Borrowers are submitting student loan complaints in smaller numbers, even if they’re still fed up with many of the same old issues. That’s according to the Consumer Financial Protection Bureau’s October 2019 report from its student loan ombudsman.
The report, the seventh in the agency’s history, cataloged about 25,000 federal and private student loan complaints, as well as pointing out the most-criticized lenders and offering recommendations for a better way forward.
CFPB Report by Number of Complaints
- Federal student loan: 13,900
- Private student loan: 6,700
- Student debt collection: 4,600
Student loan complaints are on the decline
Drawing on data from the CFPB’s consumer complaint database, the report catalogs complaints received between September 2017 and August 2019. There was no report issued in 2018, a year that saw the protest resignation of student loan ombudsman Seth Frotman. (Frotman’s position was filled earlier this year with the controversial hire of Robert G. Cameron, a former federal loan servicer executive.)
The chief takeaway of the report was that student loan complaints have fallen in number. In fact, both federal and private loan complaints decreased for the second straight year, coming off their 2016-2017 peak.
|Federal loan complaints||Private loan complaints|
|2015 to 2016||2,500||4,100|
|2016 to 2017||10,200||6,600|
|2017 to 2018||5,900||3,400|
|2018 to 2019||5,200||2,500|
Cameron, the ombudsman, said in the report that his office wasn’t sure about the reason for the decline, even as the number of student loan borrowers rose during the same period. He added, however, that the findings should lead to additional research.
Federal, private loan complaints highlight same topics as before
Of course, the smaller number of complaints to the CFPB doesn’t mean every borrower’s repayment experience has improved. Thousands of federal and private loan borrowers are still stuck on the same old problems, with complaints about servicers again making up the bulk of grievances.
Subjects of federal student loan complaints
It’s likely here that one complaint type bleeds into another. Dealing with a difficult federal loan servicer, for example, could be related to repayment frustrations. Federal loans, unlike private loans, feature broad repayment protections such as income-driven repayment, yet many borrowers are unaware of their options.
Subjects of private student loan complaints
To receive a private loan, unlike a federal loan, a borrower must have a stable credit history or a creditworthy cosigner. That explains why 1 of 20 private loan complaints are related to the loan application process (and why that’s not even listed as a complaint category for federal loans).
Navient racks up the most student loan complaints
As for the private lenders and federal loan servicers with the most complaints, Navient again found itself topping the list.
Navient, which services both private and federal loans, has been the target of a large segment of borrowers’ criticism over the past two years, including the majority of private loan issues.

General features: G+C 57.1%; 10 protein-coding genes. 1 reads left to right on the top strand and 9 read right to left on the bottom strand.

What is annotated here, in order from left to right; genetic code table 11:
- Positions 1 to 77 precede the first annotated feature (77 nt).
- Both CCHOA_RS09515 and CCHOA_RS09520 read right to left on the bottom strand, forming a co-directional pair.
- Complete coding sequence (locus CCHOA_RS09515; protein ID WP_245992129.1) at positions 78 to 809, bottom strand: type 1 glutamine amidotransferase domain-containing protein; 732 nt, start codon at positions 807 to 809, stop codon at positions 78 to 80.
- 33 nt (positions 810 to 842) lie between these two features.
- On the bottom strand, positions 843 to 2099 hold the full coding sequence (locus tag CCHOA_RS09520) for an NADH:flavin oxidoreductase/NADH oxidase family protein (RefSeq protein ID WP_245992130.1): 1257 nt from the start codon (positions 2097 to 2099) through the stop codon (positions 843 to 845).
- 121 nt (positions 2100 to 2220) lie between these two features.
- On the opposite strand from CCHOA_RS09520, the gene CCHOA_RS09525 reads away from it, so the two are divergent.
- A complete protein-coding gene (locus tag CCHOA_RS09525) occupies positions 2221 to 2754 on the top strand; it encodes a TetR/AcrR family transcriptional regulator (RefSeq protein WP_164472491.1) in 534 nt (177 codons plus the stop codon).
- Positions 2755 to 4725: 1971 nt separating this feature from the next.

|Percent of federal loan complaints in 2017-2018||43%|
|Percent of federal loan complaints in 2018-2019||39%|
|Percent of private loan complaints in 2017-2018||51%|
|Percent of private loan complaints in 2018-2019||52%|
On the one hand, you could cut Navient some slack here, since it’s one of the largest federal loan servicers, holding $141 billion worth of education debt in repayment, according to our data collection. However, the CFPB found Navient received an outsized amount of criticism, even after accounting for the size of its loan portfolio.
Navient, which was sued by the CFPB in 2017, received the most federal loan complaints per 10,000 borrowers, with 3.9 through 2018, and 3.2 through 2019. The next-most criticized federal loan servicer, Pennsylvania Higher Education Assistance Agency (which operates FedLoan Servicing), checked in at 1.8 complaints per 10,000 borrowers through 2018, and 2.1 through 2019.
Meanwhile, Navient also led the group in debt-collection-related complaints. Specifically, it was the subject of 368 federal debt-collection complaints and 301 private debt-collection complaints, with no other company cracking 150.
CFPB hopes complaints lead to resolutions
The CFPB said in the report that 97% of complaints forwarded to the relevant companies, including loan servicers, receive a prompt reply. But the agency’s ability to protect borrowers has come under question.
For instance, NPR reported in May that the CFPB was having difficulty regulating loan servicers after its data-sharing partnership with the Department of Education was terminated in 2017.
To help resolve complaints — and crack down on shady debt relief companies — ombudsman Cameron concluded the report, in part, by encouraging government agencies to share information more effectively.
But despite the bureaucratic impasse, it could still be worth your while to submit a loan complaint to the CFPB if you’ve run into a problem with your servicer or lender or suffered some other repayment issue. The CFPB could be of help resolving it — and your case might even get highlighted in next year’s report.